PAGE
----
Cell cycle regulation of the human DNA mismatch repair genes hMSH2, hMLH1, and hPMS2

Mark Meyers, Maria Theodosiou, Samir Acharya, Eric Odegaard, Teresa Wilson, Janet E. Lewis, T. W. Davis, Carmell Wilson-Van Patten, Richard Fishel, David A. Boothman

Research output: Contribution to journalArticlepeer-review

58 Scopus citations


Hereditary nonpolyposis colorectal cancer is a cancer susceptibility syndrome that has been found to be caused by mutations in any of several genes involved in DNA mismatch repair, including hMSH2, hMLH1, or hPMS2. Recent reports have suggested that hMSH2 and hMLH1 have a rule in the regulation of the cell cycle. To determine if these genes are cell cycle regulated, we examined their mRNA and protein levels throughout the cell cycle in IMR-90 normal human lung fibroblasts. We demonstrate that the levels of hMSH2 mRNA and protein do not change appreciably throughout the cell cycle. Although hMLH1 mRNA levels remained constant, there was a modest (approximately 50%) increase in its protein levels during late G1 and S phase. The levels of hPMS2 mRNA fluctuated (decreasing 50% in G1 and increasing 50% in S phase), whereas hPMS2 protein levels increased 50% in late G1 and S phase. Our data indicate that, at least in normal cells, the machinery responsible for the detection and repair of mismatched DNA bases is present throughout the cell cycle.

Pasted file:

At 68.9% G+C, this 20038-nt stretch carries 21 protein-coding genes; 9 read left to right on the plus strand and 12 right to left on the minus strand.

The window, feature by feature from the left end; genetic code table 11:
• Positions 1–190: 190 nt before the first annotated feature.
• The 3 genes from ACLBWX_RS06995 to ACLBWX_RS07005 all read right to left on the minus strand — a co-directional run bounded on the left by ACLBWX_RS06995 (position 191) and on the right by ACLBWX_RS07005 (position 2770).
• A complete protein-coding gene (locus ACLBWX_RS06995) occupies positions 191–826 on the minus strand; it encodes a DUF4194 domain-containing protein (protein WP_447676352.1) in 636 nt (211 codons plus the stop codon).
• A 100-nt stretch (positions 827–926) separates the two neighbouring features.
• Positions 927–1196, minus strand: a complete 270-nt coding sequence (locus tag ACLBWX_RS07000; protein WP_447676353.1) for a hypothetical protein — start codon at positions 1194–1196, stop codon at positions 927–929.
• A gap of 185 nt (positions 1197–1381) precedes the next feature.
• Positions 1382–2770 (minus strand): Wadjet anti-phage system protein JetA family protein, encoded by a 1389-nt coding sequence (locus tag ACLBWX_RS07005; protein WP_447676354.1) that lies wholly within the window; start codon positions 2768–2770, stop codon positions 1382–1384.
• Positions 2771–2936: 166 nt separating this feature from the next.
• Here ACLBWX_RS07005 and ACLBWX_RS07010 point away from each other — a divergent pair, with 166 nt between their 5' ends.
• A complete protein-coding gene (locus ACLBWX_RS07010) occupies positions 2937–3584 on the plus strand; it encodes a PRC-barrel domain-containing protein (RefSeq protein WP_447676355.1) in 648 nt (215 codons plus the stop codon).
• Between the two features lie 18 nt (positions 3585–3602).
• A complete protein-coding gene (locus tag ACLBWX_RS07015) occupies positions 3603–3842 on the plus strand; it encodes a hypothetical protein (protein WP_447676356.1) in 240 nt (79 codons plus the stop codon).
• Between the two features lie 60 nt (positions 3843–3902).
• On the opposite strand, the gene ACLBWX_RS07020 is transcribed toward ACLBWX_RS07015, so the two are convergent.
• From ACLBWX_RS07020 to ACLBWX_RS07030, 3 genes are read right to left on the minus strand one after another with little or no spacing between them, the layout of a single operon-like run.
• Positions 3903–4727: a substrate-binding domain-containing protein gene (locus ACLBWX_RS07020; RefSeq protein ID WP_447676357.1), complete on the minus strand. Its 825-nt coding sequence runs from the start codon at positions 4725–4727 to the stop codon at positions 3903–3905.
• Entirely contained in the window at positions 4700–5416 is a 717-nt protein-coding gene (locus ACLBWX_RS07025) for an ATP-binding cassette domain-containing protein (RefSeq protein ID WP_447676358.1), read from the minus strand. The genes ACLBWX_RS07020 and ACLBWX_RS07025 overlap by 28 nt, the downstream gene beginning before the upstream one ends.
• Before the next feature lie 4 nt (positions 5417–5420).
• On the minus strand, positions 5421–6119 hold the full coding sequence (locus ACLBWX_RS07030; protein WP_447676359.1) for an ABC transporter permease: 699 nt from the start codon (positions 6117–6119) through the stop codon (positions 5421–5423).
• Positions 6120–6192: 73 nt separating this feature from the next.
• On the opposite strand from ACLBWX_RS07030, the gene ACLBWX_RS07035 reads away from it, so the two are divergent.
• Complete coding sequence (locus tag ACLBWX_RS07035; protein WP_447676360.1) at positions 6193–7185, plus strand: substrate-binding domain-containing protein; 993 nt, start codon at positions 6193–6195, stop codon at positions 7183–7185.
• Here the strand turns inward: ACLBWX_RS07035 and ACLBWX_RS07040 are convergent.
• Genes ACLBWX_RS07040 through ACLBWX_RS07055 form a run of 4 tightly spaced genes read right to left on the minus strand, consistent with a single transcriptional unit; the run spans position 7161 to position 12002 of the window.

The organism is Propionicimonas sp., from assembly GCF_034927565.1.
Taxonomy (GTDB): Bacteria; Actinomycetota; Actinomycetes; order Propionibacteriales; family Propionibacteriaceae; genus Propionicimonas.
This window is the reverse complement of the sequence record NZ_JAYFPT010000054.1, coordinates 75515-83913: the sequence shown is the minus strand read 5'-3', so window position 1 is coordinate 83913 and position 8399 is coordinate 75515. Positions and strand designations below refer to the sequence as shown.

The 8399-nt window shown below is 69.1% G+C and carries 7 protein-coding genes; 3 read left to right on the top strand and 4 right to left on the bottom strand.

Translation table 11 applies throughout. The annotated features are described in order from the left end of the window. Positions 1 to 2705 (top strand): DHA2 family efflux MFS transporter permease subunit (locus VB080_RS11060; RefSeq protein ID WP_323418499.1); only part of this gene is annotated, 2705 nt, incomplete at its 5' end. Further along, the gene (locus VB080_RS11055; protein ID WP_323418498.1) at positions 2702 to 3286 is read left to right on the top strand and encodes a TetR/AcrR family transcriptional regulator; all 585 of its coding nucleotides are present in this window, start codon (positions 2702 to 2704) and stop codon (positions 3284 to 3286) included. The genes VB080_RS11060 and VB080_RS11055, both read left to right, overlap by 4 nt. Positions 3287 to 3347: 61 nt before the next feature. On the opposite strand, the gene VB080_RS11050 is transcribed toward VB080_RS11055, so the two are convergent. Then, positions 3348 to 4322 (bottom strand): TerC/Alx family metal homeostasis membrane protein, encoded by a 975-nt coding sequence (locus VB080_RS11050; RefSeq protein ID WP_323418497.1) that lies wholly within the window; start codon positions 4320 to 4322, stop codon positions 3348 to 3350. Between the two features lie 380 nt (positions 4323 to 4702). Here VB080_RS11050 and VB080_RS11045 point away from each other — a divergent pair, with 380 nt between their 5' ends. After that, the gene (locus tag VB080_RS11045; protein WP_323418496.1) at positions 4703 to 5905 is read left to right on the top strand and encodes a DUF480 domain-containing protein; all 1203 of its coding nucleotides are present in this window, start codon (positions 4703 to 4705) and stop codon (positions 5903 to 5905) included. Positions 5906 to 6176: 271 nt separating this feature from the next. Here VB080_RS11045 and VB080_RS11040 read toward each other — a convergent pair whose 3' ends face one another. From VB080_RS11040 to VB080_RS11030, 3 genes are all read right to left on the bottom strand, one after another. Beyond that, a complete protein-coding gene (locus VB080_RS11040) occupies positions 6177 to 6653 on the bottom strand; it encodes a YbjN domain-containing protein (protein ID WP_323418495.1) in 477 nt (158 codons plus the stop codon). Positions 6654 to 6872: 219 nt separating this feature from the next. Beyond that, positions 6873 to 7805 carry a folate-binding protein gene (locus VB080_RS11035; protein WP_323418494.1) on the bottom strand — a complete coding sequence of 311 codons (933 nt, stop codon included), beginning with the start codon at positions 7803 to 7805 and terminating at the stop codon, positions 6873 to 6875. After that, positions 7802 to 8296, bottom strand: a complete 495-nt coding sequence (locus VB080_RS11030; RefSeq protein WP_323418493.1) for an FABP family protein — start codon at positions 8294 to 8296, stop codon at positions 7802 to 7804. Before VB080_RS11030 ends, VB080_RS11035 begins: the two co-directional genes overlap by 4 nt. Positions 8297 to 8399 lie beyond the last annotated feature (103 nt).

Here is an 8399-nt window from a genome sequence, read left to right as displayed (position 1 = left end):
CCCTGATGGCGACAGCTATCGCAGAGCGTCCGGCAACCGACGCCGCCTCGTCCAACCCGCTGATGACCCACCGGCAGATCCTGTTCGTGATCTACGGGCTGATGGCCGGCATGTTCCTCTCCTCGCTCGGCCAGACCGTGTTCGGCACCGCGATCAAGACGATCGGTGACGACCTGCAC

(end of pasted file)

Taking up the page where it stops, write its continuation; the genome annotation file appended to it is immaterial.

Original languageEnglish (US)
Pages (from-to)206-208
Number of pages3
JournalCancer research
Issue number2
StatePublished - 1997

ASJC Scopus subject areas

  • Oncology
  • Cancer Research


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